Handling Job RejectionPosted in : HR Updates on 28 November 2022
Rejection of any kind is tough. It’s only natural to feel downbeat and sorry for ourselves. This applies to interview rejection. It’s a hard fact that we’re not going to land every single job that we apply for. We receive the dreaded “unfortunately” letter and immediately our shoulders slump and we feel dejected and disheartened. As employers we need to be mindful that many of our employees will feel this after internal recruitment rejection and how we manage this is very important in terms of building back their self-esteem and motivation.
It is important to remember that the way we handle jo rejection is just as important as the skills we have when it comes to securing a new job; either internally or externally. When we wallow in self-pity, that negativity only serves to hold us back and could impact performance in future interviews. But rejection is not personal. Employers, on the whole, will have valid reasons for not shortlisting certain candidates where others have slightly more relevant experience or where internal candidates are stronger.
The most important approach to handling rejection is to remain optimistic and see it as an opportunity for self-improvement, approaching each new job with a fresh perspective and positive attitude. Are there things that you can be doing to enhance your skillset such as upskilling or taking on a new challenge? Ask for feedback from the employer on the reasons why you were unsuccessful. And be sure to provide this as a matter of course to unsuccessful internal candidates. Be prepared to provide detailed, constructive feedback but also suggest ways in which they could improve should an opportunity arise in the future. If they made mistakes or were unprepared, tell them this so that they can learn from this next time round. Review the candidate’s CV and offer feedback on this and their interview responses. The STAR technique, while to many may sound obvious, is a great way for candidates to prepare for questions against the criteria for the role. It allows the candidate to tell a story demonstrating how they meet the required experience or knowledge and finishes off with a positive outcome.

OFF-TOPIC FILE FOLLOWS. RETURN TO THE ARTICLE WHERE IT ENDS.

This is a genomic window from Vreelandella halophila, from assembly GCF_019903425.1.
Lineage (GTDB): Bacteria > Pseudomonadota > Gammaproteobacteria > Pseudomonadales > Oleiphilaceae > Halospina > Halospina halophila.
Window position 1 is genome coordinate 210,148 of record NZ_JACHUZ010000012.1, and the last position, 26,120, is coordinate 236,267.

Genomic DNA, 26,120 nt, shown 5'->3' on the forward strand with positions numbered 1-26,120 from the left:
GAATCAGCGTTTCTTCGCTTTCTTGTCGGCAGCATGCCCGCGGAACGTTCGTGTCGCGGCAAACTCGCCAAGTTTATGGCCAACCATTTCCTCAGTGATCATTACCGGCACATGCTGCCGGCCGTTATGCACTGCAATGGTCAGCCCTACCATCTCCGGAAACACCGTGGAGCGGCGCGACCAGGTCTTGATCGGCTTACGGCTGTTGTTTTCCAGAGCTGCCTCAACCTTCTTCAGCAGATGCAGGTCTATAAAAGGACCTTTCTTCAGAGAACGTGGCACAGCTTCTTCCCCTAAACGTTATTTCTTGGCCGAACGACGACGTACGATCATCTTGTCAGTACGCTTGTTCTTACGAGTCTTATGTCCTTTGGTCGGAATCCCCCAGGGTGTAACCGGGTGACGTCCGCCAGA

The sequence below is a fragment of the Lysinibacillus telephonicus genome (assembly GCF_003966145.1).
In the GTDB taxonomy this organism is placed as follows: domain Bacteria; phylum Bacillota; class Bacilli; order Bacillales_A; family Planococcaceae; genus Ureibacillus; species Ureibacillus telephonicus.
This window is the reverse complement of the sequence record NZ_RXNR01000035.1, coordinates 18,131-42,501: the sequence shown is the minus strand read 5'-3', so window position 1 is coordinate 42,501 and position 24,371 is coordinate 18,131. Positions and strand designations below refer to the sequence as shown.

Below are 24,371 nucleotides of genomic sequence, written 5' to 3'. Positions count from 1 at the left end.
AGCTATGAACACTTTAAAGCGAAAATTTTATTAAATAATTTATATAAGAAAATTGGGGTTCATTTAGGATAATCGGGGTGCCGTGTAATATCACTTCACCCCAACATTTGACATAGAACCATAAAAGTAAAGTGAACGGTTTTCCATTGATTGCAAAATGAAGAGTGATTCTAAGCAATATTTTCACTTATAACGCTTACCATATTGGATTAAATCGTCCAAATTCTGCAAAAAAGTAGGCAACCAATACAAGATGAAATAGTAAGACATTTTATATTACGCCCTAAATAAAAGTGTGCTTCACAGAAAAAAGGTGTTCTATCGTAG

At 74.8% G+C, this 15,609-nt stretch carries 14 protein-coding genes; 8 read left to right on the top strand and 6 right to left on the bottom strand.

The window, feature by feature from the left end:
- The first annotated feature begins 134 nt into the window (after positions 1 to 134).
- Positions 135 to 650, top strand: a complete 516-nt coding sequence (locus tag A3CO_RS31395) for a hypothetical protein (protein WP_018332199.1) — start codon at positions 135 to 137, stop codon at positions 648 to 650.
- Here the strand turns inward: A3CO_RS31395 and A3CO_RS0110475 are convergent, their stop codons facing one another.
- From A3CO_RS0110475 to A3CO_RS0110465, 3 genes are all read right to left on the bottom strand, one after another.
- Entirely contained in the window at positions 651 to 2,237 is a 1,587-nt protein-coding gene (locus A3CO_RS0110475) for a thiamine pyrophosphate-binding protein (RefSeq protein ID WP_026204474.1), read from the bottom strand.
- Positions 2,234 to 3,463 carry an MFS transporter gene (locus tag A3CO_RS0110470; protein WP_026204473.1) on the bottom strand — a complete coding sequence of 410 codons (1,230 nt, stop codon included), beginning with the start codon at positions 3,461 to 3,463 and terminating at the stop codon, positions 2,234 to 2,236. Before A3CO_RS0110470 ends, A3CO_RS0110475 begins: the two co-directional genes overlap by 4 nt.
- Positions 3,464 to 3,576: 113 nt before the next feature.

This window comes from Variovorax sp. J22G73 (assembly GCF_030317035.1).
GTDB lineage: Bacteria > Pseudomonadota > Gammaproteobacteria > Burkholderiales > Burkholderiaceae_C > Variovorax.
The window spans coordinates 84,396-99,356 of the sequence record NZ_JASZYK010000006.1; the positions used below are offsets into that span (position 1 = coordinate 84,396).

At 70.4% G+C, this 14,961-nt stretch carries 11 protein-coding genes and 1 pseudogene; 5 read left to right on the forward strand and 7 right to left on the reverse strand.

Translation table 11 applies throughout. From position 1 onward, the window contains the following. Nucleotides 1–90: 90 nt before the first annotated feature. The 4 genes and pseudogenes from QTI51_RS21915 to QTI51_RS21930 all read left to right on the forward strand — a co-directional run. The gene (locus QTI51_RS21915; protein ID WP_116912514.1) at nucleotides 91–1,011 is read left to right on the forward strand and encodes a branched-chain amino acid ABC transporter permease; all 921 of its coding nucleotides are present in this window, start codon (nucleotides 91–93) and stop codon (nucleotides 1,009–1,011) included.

Explore training and development opportunities both internally and externally. There may be internal projects or external opportunities such as volunteering work that could aid ongoing development and provide a discussion point at the next interview.
Creating a list of accomplishments and memorising them is another useful interview preparation technique. This may include a time when you stepped up to lead a project or overcame an obstacle in the past. The added advantage of having a bank of positive examples is that it shifts our mindset from negative to positive.
A key message to yourself or an internal candidate is to remember that job rejection offers opportunity whether that’s taking on a new challenge, learning a new skill or simply building resilience. It is never the end of the world, and the right job will land at the right time.This article is correct at 28/11/2022
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